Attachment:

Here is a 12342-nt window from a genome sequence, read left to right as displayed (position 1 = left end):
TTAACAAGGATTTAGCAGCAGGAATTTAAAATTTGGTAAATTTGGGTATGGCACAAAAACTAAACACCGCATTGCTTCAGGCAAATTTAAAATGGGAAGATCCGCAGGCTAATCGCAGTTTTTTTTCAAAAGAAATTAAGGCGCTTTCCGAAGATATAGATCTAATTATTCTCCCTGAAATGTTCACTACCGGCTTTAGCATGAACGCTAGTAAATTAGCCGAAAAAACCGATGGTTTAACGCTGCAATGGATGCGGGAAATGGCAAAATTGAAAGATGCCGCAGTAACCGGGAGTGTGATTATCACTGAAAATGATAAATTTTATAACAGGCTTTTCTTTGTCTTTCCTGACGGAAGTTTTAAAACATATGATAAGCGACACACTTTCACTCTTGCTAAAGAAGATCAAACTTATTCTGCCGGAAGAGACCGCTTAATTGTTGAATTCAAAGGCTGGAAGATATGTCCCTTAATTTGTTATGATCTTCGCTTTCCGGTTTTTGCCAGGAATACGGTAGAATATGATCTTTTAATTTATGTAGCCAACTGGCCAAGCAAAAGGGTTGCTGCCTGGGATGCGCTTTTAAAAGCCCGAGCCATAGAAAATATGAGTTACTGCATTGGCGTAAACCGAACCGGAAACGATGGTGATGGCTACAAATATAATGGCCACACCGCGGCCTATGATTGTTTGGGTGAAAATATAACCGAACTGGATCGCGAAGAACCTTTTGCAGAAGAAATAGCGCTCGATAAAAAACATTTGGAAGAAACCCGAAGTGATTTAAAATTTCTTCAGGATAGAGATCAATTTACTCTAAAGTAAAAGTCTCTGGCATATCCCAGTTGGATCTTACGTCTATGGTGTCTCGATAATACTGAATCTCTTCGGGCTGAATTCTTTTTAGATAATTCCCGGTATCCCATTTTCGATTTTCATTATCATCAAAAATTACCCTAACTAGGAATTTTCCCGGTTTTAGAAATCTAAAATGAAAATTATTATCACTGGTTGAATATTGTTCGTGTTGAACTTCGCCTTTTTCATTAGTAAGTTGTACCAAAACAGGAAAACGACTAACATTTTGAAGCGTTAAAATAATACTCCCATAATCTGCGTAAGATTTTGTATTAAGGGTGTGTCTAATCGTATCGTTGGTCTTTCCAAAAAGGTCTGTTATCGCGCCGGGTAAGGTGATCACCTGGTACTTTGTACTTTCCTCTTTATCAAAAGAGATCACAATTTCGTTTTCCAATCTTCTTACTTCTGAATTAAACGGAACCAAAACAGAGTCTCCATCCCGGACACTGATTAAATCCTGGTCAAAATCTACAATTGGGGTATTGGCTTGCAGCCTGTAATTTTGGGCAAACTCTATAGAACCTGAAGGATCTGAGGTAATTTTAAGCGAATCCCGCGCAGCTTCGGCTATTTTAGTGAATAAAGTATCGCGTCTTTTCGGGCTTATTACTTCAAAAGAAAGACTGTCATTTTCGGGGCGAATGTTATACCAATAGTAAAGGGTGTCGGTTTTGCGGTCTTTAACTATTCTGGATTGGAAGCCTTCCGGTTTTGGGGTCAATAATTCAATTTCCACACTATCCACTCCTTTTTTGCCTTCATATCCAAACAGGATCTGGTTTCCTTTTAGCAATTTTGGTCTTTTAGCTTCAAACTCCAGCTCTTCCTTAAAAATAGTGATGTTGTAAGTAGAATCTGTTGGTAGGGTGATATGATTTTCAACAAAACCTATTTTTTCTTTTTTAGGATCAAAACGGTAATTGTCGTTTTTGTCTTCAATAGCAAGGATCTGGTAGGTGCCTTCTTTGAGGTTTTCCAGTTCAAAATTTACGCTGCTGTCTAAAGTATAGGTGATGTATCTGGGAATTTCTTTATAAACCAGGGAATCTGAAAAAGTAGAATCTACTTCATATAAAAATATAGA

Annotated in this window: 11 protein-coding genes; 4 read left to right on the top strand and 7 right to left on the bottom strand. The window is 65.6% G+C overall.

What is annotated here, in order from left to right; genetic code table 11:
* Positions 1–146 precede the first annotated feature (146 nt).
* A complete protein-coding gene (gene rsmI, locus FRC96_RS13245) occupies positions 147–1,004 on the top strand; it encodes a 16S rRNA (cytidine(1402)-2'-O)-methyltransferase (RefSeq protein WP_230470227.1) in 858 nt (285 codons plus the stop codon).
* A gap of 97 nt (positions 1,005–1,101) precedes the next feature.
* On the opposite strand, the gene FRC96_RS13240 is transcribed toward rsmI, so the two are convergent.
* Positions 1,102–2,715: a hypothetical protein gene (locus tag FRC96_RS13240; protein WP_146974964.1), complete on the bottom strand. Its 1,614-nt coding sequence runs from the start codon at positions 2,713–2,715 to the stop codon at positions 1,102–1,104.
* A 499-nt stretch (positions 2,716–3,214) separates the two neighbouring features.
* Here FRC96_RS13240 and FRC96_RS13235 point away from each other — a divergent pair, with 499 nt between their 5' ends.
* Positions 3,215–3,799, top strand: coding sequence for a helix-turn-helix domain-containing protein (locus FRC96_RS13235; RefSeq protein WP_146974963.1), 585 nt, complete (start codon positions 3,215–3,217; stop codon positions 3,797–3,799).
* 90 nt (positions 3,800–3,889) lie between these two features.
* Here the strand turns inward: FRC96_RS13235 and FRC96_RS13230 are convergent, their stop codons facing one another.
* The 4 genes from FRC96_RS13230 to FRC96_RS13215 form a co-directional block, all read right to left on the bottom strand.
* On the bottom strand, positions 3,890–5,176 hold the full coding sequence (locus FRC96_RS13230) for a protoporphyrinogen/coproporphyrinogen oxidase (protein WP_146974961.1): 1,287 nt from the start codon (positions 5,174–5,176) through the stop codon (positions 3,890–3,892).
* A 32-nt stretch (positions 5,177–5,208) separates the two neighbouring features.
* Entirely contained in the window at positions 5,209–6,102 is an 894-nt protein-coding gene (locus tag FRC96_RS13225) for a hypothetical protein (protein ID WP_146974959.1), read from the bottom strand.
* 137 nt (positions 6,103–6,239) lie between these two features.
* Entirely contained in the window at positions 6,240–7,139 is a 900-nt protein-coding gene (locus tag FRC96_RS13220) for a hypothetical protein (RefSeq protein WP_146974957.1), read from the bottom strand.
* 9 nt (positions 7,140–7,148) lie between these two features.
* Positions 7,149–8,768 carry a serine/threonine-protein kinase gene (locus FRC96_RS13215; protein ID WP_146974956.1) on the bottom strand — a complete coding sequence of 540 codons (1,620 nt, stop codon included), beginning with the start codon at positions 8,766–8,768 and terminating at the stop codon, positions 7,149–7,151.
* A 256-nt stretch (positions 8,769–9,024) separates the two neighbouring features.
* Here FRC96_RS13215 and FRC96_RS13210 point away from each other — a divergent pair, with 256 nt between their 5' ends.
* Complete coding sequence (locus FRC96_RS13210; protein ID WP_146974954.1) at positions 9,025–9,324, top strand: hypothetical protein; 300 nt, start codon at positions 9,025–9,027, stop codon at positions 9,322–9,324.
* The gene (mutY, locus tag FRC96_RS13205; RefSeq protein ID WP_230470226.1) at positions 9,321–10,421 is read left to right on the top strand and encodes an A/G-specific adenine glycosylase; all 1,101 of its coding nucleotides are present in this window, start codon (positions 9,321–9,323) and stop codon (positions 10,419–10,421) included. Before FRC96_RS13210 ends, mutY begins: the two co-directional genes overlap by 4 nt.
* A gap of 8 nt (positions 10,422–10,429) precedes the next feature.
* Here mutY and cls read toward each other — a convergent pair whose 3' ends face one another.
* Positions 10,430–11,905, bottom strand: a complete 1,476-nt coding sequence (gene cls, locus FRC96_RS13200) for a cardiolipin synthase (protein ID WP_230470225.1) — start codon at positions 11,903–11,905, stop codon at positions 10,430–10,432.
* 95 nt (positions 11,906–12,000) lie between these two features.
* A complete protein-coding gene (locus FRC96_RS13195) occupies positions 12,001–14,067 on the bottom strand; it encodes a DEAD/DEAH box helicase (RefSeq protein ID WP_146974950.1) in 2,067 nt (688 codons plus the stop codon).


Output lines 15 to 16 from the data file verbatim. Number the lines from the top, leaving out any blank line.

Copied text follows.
* The 4 genes from FRC96_RS13230 to FRC96_RS13215 form a co-directional block, all read right to left on the bottom strand.
* On the bottom strand, positions 3,890–5,176 hold the full coding sequence (locus FRC96_RS13230) for a protoporphyrinogen/coproporphyrinogen oxidase (protein WP_146974961.1): 1,287 nt from the start codon (positions 5,174–5,176) through the stop codon (positions 3,890–3,892).